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Welcome to UAB Obstetrics and Gynecology, a department of the University of Alabama School of Medicine at UAB.  Since its establishment in 1945, the UAB Department of Obstetrics and Gynecology has been dedicated to the highest quality clinical, research and training programs.  The department has grown into a national leader in obstetrics and gynecology, with innovative educational programs, groundbreaking research initiatives and a robust clinical practice.

Dr. Huh - New recommendation for cervical cancer screening, using HPV test alone

Warner K. Huh

About 80 million U.S. women ages 25 to 65 — or 1.2 million women across Alabama — should be screened periodically by their health care providers for cervical cancer. At present, the standard way to do that is a Pap smear alone, or co-testing using both a Pap smear and a human papillomavirus (HPV) test. Today, the clinicians who care for those women are getting new interim guidance about the health advantages of instead using the HPV test alone as the primary screen to find cervical cancer or its precursors. Under the new guidance, the Pap smear, which dates back more than 80 years, would still be used for follow-up tests if an HPV test is positive. The Pap smear will still be used for primary screening of women under age 25.  Read more ...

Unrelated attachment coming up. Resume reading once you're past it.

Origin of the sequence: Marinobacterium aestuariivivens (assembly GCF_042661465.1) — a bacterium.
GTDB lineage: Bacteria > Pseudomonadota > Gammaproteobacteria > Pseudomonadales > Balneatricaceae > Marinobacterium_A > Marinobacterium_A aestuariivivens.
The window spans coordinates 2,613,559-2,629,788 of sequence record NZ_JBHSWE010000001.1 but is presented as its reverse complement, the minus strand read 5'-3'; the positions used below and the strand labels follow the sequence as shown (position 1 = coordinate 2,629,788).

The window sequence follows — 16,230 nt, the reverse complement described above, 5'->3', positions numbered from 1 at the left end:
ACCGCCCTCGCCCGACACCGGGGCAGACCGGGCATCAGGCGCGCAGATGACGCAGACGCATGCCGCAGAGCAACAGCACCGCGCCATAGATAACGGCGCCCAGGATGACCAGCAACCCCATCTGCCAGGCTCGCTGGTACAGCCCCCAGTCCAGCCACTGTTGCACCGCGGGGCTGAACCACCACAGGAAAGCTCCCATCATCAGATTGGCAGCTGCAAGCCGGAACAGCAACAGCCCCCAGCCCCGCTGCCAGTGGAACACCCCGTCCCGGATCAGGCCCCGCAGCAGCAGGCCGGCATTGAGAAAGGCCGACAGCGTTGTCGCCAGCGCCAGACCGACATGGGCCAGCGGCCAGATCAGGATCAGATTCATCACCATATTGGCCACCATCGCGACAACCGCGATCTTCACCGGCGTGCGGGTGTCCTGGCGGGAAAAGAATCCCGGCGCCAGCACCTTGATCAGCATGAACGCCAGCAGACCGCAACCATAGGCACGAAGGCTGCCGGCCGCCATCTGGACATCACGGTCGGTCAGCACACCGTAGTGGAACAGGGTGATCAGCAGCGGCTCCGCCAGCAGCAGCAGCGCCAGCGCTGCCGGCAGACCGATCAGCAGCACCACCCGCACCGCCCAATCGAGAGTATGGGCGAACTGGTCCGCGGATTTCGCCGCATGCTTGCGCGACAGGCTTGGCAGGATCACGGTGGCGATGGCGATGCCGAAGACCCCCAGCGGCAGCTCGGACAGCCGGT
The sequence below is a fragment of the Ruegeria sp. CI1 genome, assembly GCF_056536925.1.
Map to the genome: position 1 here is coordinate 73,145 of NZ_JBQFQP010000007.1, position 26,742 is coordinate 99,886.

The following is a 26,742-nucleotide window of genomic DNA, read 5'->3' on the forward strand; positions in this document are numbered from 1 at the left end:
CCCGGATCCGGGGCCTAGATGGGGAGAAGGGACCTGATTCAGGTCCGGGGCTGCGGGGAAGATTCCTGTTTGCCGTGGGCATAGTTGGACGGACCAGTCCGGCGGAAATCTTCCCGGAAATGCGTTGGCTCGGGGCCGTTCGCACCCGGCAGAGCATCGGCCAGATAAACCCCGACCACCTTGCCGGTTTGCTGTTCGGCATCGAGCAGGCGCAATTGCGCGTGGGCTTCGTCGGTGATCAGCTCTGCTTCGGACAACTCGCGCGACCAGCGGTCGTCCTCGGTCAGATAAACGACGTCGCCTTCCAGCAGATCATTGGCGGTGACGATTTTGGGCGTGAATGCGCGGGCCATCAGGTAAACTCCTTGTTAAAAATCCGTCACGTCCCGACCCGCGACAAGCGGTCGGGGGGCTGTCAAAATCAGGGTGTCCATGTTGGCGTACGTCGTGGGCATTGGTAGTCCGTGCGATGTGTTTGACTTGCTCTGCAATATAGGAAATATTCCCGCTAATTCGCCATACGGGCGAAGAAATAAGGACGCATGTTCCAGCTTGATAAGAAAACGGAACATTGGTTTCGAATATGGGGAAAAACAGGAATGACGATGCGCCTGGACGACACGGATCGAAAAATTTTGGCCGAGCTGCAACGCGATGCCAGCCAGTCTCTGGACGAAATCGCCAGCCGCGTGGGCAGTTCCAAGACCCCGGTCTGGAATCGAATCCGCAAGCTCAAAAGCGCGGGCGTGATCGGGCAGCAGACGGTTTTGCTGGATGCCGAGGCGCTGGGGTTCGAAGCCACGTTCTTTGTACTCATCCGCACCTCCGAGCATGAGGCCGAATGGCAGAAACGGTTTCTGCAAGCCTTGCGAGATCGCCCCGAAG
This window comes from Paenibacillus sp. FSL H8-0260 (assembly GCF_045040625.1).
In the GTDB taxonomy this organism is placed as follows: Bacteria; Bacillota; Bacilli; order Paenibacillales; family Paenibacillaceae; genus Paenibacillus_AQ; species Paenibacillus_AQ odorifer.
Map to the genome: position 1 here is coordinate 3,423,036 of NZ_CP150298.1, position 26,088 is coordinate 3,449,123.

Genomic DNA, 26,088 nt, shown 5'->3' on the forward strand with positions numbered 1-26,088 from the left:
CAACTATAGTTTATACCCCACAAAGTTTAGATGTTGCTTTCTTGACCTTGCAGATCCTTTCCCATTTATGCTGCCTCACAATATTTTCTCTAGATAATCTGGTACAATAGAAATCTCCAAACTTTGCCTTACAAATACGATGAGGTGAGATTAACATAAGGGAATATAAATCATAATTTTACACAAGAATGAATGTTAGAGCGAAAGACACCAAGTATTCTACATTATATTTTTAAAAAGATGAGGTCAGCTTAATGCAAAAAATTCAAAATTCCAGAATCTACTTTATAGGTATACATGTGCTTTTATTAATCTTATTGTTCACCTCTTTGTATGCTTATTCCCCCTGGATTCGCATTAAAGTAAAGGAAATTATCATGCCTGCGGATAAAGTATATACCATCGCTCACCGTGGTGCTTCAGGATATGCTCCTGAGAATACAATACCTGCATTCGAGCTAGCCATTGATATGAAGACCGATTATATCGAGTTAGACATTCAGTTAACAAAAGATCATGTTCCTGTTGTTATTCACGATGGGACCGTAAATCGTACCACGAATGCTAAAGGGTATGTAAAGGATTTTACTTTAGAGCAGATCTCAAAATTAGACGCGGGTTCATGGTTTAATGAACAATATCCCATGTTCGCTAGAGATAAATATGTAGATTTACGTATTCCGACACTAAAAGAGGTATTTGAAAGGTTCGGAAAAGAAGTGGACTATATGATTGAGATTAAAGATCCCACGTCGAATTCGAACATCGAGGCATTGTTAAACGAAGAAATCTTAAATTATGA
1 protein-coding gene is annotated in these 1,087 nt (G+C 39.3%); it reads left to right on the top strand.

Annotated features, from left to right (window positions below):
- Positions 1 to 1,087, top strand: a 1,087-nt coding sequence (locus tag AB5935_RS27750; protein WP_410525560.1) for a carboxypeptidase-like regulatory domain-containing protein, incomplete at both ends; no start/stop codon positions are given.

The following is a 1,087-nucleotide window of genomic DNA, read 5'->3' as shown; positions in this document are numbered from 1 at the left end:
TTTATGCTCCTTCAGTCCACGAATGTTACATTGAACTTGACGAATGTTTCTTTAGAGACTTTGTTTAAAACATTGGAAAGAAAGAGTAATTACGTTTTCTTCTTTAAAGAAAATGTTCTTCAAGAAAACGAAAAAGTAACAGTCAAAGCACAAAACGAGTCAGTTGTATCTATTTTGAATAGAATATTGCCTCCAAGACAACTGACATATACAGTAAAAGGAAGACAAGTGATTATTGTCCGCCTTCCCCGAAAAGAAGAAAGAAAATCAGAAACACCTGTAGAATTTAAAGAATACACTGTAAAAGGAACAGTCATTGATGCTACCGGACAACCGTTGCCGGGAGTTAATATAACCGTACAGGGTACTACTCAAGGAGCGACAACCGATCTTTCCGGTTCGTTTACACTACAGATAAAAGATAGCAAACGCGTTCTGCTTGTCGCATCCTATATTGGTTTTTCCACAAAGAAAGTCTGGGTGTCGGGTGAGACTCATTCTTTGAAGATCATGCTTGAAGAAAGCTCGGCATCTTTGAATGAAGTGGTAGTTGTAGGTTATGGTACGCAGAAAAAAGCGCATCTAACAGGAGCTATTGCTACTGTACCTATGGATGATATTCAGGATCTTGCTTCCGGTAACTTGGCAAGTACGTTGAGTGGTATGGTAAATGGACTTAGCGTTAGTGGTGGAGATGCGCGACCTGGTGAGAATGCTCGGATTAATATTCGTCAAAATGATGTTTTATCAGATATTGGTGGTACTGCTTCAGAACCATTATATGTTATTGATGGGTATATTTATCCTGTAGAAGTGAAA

UAB awarded $19.31 million to lead national study on chronic hypertension in pregnancy

TitaThe University of Alabama at Birmingham Department of Obstetrics and Gynecology and the Department of Biostatistics have been awarded a $19.31 million R01 grant by the National Institutes of Health’s Heart, Lung and Blood Institute to coordinate the most comprehensive study of chronic hypertension in pregnancy ever undertaken.
The Chronic Hypertension and Pregnancy Project (CHAP) is a multicenter, randomized trial which will enroll between 4,700 and 5,700 pregnant women during the next six years with a primary aim to evaluate the benefits and potential harms of pharmacologic treatment of mild chronic hypertension in pregnancy, a decades-old question that has remained unanswered.  Read more ...